History of Georgia

Article Index


The land reform had a progressive significance as well, for the peasant acquired personal freedom. The reform favored a further development of the country along capitalist lines. One of the important results of the abolition of serfdom was the development of industry and revival of commerce. Road building was of major importance, especially the construction of a railway. In 1873 train service opened between Tbilisi and Poti. The railway connected Batumi with Tbilisi and Baku. Railway workshops were opened in Tbilisi. Capitalism began to make rapid progress. The population of cities grew, especially of Tbilisi, Kutaisi, Batumi, Poti, etc. The development of industrial production was attended by the emergence of a new social force - the industrial working class.
The developments of the first half of the 19th century helped to establish contacts between progressive representatives of the Russian and Georgian peoples. Members of Georgian aristocratic intelligentsia served in the armed forces, playing a major role in Russia's wars. Many young Georgians studied in St. Petersburg and Moscow. Both in the army and in civilian educational establishments they familiarized themselves with Russian and European literature and progressive social ideas. After graduation some of them returned to Georgia, engaging in fruitful work. A definite progress was noticeable in the cultural life of Georgia in the period under discussion.
Georgian scholarship and literature of the first half of the 19th century produced such authors as A.Chavchavadze, G.Orbeliani, N.Baratashvili, loané Bagrationi, Teimuraz Bagrationi, S.Dodashvili, G.Eristavi, P.loseliani, and others. The Georgian theater was revived in 1850. Besides, a Russian theater, an Italian opera and other cultural-educational institutions and societies were opened. Periodicals appeared in the Georgian and Russian languages.
A.Griboyedov, A.Pushkin, M.Lermontov,L.Tolstoy and other famous Russian writers and poets had links with Georgia, residing for some time in this country. Progressive public figures of Russia and Georgia united to combat not only the external, but the internal enemy as well, namely, Russian tsarism.
The interests of the Georgian peasantry were upheld by the Tergdaleulni (literally, "those who had drunk of the water of the Tergi (Terek)") - representatives of Georgia's younger generation who had become involved in revolutionary activities while studying in St. Petersburg. The activity of Ilia Chavchavadze, Akaki Tsereteli, Niko Nikoladze and their followers played a significant role in awakening the people's sense of class-consciousness. Ilia Chavchavadze called on the people "to break the chains fettering human life". He put forward the slogan: "Fraternity, unity, liberty!". The Terg-daleulni not only advanced the slogan of national liberation but they also advocated the idea of friendship among nations. Akaki Tsereteli wrote: "We greatly appreciate fraternity and friendship with the peoples of Russia. True, there are quite a few among Russians to whom fraternal unity with us is undesirable and hateful. However, there is also young Russia with whom we wish to walk hand in hand in order to achieve not only national but also universal human ideals - ideals that are called fraternity, unity, equality".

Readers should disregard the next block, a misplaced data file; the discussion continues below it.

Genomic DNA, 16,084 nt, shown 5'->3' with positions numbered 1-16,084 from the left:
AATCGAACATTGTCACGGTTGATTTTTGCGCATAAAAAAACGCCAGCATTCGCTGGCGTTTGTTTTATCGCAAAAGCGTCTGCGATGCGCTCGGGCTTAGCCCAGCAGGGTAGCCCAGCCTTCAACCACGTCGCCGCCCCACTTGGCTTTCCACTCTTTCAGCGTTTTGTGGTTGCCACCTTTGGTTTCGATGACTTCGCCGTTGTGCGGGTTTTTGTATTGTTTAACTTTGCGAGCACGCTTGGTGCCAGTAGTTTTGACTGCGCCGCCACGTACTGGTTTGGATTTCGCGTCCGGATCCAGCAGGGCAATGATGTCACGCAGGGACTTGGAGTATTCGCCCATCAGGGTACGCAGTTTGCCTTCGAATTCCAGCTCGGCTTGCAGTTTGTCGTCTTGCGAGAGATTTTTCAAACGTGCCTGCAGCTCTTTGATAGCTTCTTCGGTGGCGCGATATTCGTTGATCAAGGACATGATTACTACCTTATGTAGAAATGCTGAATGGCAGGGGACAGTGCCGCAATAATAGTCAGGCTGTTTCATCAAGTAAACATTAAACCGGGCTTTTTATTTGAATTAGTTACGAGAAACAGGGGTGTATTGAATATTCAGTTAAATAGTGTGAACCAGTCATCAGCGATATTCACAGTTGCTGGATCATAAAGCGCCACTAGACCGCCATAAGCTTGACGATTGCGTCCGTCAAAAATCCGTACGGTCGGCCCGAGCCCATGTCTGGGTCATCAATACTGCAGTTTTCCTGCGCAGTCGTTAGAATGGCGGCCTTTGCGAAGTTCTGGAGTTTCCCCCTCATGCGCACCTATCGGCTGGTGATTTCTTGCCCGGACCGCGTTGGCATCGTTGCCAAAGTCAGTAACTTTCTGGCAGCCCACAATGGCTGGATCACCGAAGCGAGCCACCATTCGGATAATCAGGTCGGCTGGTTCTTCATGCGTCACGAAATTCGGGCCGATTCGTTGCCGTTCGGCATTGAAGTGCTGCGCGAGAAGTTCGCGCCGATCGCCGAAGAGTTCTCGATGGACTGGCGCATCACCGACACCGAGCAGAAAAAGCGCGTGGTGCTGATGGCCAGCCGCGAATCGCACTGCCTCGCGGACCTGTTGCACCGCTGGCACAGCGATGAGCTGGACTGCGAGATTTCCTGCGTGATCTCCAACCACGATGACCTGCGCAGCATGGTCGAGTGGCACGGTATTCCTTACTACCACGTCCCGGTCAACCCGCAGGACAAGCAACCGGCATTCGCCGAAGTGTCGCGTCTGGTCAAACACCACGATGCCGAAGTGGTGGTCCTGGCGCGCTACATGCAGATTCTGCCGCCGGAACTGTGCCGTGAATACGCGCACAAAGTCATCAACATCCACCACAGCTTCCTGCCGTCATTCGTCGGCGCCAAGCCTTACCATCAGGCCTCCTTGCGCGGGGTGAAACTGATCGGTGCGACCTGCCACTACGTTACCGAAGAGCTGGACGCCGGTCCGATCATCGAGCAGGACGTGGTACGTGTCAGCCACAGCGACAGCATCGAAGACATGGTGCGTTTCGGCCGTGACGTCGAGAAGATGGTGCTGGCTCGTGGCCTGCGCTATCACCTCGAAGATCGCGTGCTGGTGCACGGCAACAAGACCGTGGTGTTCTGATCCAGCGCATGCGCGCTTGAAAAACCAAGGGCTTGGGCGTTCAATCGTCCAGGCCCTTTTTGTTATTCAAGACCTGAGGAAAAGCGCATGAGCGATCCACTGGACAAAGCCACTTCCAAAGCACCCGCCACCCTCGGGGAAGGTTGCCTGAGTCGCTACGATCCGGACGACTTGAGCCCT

The leaders of the Georgian national liberation movement devoted much effort to the defense of the Georgian language and culture. The entire work of the Tergdaleulni was directed at solving the basic problem of the day: eradication of the survivals of serfdom and a drive for the bourgeois development of the country. Their contribution to combating the russification policy of the tsarist government was considerable.
The Society for the Spread of Literacy among Georgians proved of paramount importance in the campaign for the preservation and development of the Georgian language and culture. The program of the Georgian intellectuals of the 19th century, especially of the leaders of the national liberation movement, was based upon great humanistic ideals. Subsequently this helped to link the national liberation movement of the Georgian people to the broad revolutionary movement against tsarist autocracy.
In the 1870s-1880s the revolutionary movement in Russia was headed by the Narodniki ("Populists"). Under their influence this movement arose in Georgia too. In the 80s-'90s there developed a crisis within the Narodniki and the Tergdaleulni. At the beginning of the '90s the working class came to the fore in the social and political life, paving the way for socialist ideas.
The progress of Georgian national culture in the la1ter half of the 19th century was one of the major results of the national liberation movement. Science, art and literature were on the upgrade. Georgian scholars and scientists worked fruitfully at universities in Russia, e.g. I.Tarkhnishvili, P.Melikishvili, V.Petriashvili, D.Chubinashvili, A.Tsagareli, A.Khakhanashvili, and others. Despite the absence of a center of science and scholarship in Georgia, major research work was carried on by D.Bakradze, S.Baratashvili, T.Zhordania, N.Khizanishvili, E.Taqaishvili, D.Karichashvili, and others.
In the second half of the 19th century the publication of Georgian magazines, books and newspapers expanded. In 1863 the Tergdaleulni founded the journal Sakartvelos Moambe ("Georgian Herald"). 1866 saw the publication of the newspapers Droeba ("Times") and Sasoplo Gazeti ("Rural Gazette"); in 1877 Iveria came out. Georgian literature flourished: remarkable works were written by Ilia Chavchavadze, Akaki Tsereteli, Rapiel Eristavi, Giorgi Tsereteli, Alexandre Qazbegi, Vazha Pshavela, and others.